A federal justice quiz — which merits a prison sentence:
1) Accepting at least $81,000 in secret money, breaking campaign-finance laws and conspiring with others to do so.
2) Violating the Bank Secrecy Act, Trading with the Enemies Act and other U.S. Sanctions that could have helped launder billions of dollars for Mexican drug lords and financial interests in state sponsors of terror such as Cuba and Iran.
It’s a no-brainer. Number 1 is a ticket to the slammer.
Just look at the difference in treatment between the cases involving Justin Lamar Sternad and HSBC Bank.
On Wednesday, Sternad is scheduled to plead guilty to three federal charges that he conspired with as-yet unnamed coconspirators to break campaign-finance laws and falsely file financial disclosures in his doomed campaign for Congressional District 26.
Meantime, the folks at HSBC suffered little despite running one of the most-corrupt banking operations the nation has seen in modern times. There’s a new term for these untouchable financiers: “banksters.”
Unlike Sternad, the “banksters” are too big to jail and often too big to prosecute in the federal system.
When banksters are caught committing billions of dollars of financial impropriety, the Obama-Holder Justice Department gives them what are called “deferred prosecution agreements.” The banksters admit some wrongdoing, pay fines (far smaller than the profits from their illegal activity), never go to trial and face no jail or prison time.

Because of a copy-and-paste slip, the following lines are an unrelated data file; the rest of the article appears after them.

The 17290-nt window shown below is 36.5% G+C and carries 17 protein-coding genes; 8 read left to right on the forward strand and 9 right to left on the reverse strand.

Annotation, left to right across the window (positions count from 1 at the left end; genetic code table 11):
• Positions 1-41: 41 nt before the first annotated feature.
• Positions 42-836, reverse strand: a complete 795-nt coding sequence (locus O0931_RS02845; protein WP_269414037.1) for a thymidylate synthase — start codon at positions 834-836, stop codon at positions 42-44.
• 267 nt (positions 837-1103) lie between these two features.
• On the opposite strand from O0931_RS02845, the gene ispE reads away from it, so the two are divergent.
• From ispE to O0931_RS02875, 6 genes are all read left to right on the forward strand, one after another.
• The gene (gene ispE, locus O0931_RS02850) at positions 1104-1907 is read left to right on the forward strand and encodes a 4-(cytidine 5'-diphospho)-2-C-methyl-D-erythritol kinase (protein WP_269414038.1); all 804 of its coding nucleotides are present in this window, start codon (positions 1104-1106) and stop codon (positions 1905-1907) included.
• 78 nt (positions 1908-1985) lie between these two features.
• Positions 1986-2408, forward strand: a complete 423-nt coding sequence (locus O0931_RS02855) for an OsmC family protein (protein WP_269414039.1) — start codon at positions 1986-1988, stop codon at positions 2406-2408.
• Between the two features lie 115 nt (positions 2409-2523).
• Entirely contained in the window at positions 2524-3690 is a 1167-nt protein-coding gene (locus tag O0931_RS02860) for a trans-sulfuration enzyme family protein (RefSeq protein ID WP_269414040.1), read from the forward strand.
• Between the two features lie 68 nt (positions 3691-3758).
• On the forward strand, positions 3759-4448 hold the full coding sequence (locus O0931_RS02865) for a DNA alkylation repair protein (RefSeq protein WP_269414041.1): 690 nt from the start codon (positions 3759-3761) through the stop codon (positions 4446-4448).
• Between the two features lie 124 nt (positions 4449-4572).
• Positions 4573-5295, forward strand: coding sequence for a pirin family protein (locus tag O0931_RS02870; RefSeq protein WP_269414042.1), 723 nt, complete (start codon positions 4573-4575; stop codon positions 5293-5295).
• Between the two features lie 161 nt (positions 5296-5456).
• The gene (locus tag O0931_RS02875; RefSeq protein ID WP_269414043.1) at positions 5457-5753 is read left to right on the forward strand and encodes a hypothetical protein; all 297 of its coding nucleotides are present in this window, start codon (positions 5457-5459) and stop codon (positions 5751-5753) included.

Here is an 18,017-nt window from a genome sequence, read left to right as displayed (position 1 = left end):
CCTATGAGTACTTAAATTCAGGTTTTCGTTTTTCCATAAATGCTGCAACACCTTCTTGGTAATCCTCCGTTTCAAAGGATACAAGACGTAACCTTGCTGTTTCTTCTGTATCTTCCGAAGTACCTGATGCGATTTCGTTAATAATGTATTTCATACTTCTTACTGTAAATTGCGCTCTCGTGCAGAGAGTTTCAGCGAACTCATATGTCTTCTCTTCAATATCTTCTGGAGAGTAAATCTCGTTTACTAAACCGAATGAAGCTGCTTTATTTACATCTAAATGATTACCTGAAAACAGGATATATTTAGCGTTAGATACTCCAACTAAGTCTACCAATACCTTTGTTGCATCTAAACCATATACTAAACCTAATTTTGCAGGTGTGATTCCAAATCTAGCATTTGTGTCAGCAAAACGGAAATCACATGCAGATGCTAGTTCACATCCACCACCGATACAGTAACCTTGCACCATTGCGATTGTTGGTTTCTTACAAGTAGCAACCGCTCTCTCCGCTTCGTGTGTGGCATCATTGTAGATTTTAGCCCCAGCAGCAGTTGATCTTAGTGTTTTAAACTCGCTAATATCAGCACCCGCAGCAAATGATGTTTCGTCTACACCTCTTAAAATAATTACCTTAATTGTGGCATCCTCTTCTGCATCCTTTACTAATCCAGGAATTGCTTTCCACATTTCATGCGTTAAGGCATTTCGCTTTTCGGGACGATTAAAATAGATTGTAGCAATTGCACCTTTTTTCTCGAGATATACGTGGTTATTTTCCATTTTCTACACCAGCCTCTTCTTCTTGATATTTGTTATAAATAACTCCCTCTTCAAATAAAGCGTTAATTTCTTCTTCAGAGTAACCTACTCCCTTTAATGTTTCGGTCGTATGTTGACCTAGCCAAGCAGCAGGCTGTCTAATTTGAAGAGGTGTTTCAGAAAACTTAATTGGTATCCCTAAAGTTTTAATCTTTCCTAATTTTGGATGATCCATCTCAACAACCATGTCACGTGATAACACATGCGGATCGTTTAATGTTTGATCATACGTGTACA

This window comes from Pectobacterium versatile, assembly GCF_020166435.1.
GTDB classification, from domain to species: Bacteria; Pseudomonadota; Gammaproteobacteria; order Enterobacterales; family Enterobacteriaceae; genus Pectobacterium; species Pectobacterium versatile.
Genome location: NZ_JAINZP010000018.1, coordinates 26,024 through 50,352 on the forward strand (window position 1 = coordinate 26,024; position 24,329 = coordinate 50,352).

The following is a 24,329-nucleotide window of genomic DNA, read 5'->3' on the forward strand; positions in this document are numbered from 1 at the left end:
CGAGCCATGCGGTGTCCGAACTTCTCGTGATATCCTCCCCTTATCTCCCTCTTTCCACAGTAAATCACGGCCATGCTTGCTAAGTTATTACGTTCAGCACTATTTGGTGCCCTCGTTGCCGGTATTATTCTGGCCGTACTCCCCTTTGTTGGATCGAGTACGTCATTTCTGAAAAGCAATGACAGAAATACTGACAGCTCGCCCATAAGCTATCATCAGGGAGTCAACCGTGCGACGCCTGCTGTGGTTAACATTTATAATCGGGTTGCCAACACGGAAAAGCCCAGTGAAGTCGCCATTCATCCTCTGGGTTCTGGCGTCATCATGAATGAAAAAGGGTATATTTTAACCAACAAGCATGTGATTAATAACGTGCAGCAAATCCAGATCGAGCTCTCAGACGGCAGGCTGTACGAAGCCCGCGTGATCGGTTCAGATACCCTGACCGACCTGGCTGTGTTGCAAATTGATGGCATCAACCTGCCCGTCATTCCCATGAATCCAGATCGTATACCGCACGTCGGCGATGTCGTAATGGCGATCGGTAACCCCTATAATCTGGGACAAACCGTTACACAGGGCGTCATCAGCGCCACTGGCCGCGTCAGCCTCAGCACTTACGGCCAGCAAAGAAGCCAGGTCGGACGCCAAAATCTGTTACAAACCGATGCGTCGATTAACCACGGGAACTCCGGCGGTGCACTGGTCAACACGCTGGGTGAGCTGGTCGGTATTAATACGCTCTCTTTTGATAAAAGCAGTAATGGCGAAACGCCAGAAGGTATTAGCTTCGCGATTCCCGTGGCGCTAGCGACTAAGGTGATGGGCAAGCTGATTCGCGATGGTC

Sternad, linked to a scheme tied to former U.S. Rep. David Rivera, never had the chance of deferred prosecution. He’s too small. And that’s the lesson: if you commit a crime, do it with billions of dollars if you can.
Be a bankster, not a gangster.
In explaining why HSBC escaped criminal prosecution, Assistant U.S. Attorney General Lanny Breuer essentially admitted he was worried about the effects on the economy.
“In trying to reach a result that’s fair and just and powerful, you also have to look at the collateral consequences,” Breuer said at a news conference last December announcing the deferred prosecution deal.
So justice isn’t blind when it comes to examining well-heeled bankers and the economy. No wonder banks are merging. Bankers won’t get prosecuted.
From a do-jail-time perspective, it’s essentially ok if, as HSBC admitted “at least $881 million in drug trafficking proceeds, including proceeds of drug trafficking by the Sinaloa Cartel in Mexico and the Norte del Valle Cartel in Colombia, were laundered through HSBC Bank USA without being detected.”
HSBC had to pay a $1.92 billion fine, about five weeks of income. Sternad could do up to five years in prison. He has been embarrassed, outed in The Miami Herald and El Nuevo Herald and then captured by 11 news cameras on the day he was charged, Feb. 22.
On the same day Sternad was charged, eight other defendants in unrelated cases also had hearings.
Two faced facing cocaine charges. If they were employees of HSBC as it helped drug traffickers profit, they might not have ever seen the inside of a courtroom.
Then there was Maximiliano Nestor Juarez, charged with bulk-cash smuggling for allegedly trying to hide $30,500 in cash, stuffed in a fanny pack, an envelope, his computer bag and in “a sock that was concealed in his groin area.”